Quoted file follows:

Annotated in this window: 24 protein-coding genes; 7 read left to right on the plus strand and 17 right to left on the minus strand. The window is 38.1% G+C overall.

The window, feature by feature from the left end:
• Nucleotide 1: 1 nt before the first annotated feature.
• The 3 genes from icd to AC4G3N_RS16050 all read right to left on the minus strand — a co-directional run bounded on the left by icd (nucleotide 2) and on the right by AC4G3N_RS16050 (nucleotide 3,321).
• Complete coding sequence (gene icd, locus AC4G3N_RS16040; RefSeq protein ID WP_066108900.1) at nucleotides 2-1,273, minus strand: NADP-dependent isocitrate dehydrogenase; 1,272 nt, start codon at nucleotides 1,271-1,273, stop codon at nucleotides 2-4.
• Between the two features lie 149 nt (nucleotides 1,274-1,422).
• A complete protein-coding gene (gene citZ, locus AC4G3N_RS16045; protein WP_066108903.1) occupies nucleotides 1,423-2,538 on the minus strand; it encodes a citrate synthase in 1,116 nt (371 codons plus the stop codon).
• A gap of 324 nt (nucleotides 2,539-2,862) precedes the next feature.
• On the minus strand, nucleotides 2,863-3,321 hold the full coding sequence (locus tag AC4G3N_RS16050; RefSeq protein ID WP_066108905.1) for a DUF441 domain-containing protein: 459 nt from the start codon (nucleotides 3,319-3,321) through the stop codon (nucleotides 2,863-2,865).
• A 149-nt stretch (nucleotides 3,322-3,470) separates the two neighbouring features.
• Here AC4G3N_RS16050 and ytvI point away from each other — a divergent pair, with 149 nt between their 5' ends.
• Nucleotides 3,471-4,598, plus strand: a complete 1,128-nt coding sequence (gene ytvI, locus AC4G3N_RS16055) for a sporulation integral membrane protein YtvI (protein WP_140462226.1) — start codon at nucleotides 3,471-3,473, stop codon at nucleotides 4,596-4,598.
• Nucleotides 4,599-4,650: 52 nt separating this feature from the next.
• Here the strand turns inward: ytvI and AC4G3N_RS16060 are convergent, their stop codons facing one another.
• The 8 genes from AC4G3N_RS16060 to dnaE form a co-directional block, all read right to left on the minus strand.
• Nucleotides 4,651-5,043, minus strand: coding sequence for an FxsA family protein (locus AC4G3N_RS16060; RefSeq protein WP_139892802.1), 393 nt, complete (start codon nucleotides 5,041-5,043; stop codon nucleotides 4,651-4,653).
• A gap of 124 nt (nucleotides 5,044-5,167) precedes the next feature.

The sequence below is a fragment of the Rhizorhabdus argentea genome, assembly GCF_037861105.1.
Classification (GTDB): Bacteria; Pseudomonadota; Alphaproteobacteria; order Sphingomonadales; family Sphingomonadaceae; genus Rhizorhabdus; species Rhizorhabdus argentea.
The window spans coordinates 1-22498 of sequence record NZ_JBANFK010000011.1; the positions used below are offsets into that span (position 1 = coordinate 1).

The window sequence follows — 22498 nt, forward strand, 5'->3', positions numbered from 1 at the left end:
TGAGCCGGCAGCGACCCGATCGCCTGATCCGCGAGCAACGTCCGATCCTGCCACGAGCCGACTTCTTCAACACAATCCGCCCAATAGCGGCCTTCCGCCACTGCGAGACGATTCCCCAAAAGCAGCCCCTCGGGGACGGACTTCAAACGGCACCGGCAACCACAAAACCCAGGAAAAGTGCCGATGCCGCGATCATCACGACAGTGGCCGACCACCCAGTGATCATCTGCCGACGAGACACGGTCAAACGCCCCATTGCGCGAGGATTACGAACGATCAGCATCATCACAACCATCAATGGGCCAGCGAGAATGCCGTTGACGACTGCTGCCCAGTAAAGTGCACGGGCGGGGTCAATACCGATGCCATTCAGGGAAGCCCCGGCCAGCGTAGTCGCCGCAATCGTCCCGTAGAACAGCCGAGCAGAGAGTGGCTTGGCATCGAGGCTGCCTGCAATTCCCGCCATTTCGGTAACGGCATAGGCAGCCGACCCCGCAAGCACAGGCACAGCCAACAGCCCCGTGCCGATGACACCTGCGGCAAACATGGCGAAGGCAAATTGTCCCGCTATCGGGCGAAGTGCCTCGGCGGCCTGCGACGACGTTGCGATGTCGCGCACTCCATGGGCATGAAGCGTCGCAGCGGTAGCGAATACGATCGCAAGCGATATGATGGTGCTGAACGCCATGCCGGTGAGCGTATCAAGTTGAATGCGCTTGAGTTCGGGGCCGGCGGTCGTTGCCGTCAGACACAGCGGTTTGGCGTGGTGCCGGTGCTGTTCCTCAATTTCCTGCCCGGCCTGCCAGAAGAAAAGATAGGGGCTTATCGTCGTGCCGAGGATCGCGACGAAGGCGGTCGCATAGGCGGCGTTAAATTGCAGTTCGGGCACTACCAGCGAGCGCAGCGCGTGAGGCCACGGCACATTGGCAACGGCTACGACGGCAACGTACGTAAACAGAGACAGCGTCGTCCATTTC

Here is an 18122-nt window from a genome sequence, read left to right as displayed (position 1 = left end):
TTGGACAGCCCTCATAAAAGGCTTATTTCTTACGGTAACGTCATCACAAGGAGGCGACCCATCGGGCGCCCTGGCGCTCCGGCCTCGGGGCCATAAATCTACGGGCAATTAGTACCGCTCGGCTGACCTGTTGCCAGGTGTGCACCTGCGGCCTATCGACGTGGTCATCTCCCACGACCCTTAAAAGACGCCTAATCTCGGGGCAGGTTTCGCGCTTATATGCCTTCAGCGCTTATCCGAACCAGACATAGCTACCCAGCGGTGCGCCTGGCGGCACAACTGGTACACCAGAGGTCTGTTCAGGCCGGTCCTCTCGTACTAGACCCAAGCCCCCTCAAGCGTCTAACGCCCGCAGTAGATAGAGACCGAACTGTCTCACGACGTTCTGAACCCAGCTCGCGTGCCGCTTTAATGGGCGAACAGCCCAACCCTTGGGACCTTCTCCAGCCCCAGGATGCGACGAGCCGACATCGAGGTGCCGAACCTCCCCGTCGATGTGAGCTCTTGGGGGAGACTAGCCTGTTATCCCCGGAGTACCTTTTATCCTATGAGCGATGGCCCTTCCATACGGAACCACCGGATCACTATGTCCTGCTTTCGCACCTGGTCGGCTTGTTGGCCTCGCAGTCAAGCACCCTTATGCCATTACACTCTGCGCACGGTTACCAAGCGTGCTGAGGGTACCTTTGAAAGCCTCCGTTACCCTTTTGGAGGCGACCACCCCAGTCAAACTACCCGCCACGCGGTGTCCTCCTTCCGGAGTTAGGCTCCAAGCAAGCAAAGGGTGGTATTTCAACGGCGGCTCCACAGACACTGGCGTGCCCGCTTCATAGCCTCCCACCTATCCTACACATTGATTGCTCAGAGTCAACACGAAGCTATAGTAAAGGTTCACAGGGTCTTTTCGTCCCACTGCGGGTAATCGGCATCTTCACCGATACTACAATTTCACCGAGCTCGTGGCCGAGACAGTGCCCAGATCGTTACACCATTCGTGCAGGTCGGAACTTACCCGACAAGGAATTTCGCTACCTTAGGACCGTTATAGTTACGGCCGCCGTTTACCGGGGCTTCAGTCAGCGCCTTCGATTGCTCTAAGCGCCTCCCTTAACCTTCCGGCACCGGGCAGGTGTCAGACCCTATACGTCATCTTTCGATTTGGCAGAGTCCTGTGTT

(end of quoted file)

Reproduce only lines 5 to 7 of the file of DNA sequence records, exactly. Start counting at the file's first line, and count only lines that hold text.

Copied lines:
• Complete coding sequence (gene icd, locus AC4G3N_RS16040; RefSeq protein ID WP_066108900.1) at nucleotides 2-1,273, minus strand: NADP-dependent isocitrate dehydrogenase; 1,272 nt, start codon at nucleotides 1,271-1,273, stop codon at nucleotides 2-4.
• Between the two features lie 149 nt (nucleotides 1,274-1,422).
• A complete protein-coding gene (gene citZ, locus AC4G3N_RS16045; protein WP_066108903.1) occupies nucleotides 1,423-2,538 on the minus strand; it encodes a citrate synthase in 1,116 nt (371 codons plus the stop codon).